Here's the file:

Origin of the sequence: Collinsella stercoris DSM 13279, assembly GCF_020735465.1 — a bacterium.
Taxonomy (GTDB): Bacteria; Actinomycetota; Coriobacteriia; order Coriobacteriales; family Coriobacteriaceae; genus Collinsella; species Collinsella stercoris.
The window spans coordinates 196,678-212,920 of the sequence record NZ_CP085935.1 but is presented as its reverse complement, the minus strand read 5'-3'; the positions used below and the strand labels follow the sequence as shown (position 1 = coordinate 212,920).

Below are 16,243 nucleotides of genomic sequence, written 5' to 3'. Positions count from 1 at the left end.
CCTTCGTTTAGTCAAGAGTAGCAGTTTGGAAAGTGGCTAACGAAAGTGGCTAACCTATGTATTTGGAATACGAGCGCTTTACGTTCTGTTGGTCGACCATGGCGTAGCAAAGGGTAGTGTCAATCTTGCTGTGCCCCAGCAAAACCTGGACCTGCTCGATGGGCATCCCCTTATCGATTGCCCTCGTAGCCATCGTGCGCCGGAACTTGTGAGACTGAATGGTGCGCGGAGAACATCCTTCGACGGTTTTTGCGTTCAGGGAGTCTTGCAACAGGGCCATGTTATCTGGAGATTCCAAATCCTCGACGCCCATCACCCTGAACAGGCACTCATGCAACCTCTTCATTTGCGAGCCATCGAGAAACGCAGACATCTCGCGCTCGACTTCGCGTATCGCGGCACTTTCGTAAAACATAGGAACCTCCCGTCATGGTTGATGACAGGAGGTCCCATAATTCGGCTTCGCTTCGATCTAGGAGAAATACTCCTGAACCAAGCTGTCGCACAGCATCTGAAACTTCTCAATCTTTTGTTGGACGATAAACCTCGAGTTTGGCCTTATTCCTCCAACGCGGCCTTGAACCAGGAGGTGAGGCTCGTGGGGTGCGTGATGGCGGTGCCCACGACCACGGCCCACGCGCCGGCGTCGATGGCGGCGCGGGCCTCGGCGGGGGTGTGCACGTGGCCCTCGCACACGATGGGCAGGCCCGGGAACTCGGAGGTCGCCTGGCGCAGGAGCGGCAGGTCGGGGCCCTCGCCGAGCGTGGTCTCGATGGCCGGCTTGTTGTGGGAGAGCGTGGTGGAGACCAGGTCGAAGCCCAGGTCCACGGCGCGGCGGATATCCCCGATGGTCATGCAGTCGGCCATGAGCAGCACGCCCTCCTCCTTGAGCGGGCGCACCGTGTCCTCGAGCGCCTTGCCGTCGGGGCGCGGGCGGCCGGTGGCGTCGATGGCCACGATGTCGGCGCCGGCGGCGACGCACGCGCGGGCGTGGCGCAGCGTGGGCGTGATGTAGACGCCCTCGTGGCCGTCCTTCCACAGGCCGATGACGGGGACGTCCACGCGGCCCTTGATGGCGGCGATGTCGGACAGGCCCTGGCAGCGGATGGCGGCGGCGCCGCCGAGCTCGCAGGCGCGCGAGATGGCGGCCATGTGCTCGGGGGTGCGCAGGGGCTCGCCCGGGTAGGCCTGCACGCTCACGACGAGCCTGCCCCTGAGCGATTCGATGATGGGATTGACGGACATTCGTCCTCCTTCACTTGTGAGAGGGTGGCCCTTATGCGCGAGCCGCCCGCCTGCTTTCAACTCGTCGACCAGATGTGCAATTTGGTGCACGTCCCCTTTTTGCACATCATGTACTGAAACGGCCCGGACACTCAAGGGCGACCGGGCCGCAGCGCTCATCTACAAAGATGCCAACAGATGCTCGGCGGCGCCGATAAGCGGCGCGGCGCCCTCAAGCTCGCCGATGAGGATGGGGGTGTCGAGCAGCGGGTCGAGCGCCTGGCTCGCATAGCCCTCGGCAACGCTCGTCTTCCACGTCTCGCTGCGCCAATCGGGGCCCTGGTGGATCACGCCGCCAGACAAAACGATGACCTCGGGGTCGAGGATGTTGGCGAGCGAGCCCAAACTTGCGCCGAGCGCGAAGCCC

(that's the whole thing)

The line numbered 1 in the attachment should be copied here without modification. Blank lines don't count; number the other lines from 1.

Origin of the sequence: Collinsella stercoris DSM 13279, assembly GCF_020735465.1 — a bacterium.